The IUCN Save Our Species gazelle conservation project implemented by the Institute of Zoology together with Marwell Wildlife and Wildlife Without Borders is coming to an end, and we offer a look at one of its results.
The main goal of the project was to develop climate-sustainable landscape management approaches for the gazelle to restore its seasonal and spatial connectivity while benefiting the snow leopard and other priority species. The project area was mainly Almaty oblast, which currently hosts more than 70% of Kazakhstan’s gazelle population and a significant part of the world’s population of the species.
During the study of the seasonal and biotopic dynamics of the gazelle population, we found interesting facts related to the survival of the species in conditions of climate change. For example, in dry seasons, when there is a lack of succulent fodder and watering places, gazelles become “mountainous” and sometimes “high-mountainous” animals. During such seasons, gazelles may even encounter snow leopards. Remarkably, it is the watering holes that are the “meeting places” of desert and mountain species! But as it turned out, there are not so many such places, and every year there are fewer and fewer of them because of human activity.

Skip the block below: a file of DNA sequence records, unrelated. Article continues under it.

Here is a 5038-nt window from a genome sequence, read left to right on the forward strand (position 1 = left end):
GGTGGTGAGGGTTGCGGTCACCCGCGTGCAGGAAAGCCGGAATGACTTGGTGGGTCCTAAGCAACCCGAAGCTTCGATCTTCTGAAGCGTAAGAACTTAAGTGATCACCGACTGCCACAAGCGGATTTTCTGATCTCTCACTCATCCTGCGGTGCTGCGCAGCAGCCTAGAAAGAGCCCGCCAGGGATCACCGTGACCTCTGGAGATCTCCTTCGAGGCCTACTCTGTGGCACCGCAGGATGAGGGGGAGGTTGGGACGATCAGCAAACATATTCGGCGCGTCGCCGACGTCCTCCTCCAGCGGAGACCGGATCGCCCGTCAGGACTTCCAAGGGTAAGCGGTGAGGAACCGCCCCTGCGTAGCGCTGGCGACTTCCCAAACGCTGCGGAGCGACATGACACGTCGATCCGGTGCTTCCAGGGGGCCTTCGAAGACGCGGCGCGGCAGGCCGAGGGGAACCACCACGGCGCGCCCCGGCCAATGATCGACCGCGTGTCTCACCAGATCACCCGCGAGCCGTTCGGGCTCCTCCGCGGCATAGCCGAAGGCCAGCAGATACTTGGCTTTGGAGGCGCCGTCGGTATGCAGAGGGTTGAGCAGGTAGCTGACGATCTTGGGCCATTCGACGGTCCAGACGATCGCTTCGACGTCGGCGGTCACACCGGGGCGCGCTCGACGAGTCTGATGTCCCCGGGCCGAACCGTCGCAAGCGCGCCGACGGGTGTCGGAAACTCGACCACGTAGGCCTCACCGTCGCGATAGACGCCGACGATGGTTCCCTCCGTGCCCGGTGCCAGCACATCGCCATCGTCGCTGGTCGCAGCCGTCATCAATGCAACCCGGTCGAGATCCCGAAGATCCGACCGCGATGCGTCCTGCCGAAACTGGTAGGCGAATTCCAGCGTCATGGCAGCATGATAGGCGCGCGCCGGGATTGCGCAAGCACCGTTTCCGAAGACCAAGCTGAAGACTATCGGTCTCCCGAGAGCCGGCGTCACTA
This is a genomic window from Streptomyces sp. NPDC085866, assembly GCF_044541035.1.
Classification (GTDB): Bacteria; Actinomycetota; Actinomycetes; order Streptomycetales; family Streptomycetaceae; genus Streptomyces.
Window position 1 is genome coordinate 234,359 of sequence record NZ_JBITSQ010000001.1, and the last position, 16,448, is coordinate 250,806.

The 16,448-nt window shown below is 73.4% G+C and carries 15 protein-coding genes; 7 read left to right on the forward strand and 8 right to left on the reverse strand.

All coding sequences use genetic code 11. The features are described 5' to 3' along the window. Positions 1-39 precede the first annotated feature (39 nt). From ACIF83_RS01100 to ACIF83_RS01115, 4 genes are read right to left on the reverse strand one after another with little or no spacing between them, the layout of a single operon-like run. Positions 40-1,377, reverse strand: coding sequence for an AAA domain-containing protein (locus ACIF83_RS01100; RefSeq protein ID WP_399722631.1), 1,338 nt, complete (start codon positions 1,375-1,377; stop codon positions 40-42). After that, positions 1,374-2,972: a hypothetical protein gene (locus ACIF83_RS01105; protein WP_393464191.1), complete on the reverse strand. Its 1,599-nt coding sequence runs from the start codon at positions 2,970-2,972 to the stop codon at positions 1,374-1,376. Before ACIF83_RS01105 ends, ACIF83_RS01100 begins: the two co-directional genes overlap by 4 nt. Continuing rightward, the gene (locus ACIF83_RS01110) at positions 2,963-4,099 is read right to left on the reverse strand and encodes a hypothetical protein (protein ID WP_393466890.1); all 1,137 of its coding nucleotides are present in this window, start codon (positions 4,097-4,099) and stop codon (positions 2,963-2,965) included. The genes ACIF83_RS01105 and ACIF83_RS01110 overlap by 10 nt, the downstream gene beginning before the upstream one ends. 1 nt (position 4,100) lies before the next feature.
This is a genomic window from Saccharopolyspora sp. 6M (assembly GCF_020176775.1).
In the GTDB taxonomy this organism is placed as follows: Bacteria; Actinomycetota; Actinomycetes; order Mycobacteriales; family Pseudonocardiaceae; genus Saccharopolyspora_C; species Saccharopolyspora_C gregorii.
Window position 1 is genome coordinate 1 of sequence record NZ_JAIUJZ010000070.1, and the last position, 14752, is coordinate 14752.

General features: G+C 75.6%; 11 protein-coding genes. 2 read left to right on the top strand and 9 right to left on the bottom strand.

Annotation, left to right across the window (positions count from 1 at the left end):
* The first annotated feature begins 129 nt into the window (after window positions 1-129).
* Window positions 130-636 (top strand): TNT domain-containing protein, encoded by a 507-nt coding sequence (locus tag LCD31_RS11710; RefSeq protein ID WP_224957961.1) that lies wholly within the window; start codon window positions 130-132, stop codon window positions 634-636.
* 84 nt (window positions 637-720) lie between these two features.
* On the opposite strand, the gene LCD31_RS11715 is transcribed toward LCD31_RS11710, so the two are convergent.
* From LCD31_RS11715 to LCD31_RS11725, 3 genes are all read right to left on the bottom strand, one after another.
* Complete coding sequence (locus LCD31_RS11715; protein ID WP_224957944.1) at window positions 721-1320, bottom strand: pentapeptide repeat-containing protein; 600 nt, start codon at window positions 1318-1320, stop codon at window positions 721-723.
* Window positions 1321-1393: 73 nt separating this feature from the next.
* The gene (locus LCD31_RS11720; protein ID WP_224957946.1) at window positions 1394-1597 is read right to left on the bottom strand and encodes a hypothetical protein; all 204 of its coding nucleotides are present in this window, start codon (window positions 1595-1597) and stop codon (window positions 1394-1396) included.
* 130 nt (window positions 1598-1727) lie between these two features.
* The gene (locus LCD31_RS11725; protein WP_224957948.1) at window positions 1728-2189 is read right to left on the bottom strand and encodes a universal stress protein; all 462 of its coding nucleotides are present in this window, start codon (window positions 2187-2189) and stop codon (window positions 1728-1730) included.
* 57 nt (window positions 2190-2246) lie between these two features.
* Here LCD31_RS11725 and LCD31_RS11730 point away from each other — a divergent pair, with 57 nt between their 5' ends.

Based on our research, we have prepared a series of recommendations for various stakeholders, but it will take several more years to implement them. The first priority is for the state to adopt an Action Plan that includes a systematic approach to effectively achieve gazelle conservation goals.